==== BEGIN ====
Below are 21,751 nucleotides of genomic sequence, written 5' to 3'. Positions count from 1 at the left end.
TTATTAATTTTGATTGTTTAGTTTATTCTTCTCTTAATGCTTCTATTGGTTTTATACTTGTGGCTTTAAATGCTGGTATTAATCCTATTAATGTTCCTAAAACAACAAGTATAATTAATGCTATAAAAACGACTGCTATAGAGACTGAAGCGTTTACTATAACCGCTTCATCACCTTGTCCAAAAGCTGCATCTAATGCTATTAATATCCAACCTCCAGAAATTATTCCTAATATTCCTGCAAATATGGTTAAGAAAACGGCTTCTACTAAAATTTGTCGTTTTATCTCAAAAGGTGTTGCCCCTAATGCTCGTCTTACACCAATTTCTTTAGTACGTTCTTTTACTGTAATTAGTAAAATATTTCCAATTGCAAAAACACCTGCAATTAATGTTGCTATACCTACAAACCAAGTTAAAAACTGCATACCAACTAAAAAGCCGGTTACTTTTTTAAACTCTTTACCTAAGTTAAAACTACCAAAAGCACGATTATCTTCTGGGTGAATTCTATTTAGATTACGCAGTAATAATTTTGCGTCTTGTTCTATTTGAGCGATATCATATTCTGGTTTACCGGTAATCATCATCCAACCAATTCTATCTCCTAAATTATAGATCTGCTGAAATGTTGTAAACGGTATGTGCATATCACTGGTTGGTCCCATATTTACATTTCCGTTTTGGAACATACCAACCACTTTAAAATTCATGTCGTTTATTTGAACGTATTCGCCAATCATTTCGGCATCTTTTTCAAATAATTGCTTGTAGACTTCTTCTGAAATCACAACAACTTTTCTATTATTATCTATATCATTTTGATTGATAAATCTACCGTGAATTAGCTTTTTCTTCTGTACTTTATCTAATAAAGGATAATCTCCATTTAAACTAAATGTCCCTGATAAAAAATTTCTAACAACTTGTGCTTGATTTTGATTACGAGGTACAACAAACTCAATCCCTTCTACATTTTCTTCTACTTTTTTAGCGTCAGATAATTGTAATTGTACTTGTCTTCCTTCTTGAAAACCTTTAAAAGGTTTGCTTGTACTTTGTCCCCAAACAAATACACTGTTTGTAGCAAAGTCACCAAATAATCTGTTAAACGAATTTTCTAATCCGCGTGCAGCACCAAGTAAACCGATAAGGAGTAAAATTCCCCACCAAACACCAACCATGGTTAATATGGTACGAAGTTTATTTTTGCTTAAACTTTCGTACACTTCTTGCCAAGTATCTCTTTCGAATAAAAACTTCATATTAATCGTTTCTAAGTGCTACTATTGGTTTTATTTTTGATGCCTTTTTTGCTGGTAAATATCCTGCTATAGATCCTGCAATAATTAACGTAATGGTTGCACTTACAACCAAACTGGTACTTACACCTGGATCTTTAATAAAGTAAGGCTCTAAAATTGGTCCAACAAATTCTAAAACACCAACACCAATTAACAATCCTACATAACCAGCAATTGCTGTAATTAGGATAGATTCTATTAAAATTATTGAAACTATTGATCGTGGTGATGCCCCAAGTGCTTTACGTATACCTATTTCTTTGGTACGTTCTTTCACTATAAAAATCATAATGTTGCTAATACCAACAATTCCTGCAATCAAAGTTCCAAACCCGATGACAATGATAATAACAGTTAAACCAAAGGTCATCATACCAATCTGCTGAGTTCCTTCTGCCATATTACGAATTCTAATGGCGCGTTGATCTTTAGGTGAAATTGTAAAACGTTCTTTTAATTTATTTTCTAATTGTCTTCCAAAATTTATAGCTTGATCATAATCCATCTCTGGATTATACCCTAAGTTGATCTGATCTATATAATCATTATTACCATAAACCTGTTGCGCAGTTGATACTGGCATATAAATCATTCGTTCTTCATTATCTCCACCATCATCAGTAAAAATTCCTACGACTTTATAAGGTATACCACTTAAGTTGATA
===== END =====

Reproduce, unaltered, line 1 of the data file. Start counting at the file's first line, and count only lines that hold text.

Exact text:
Below are 21,751 nucleotides of genomic sequence, written 5' to 3'. Positions count from 1 at the left end.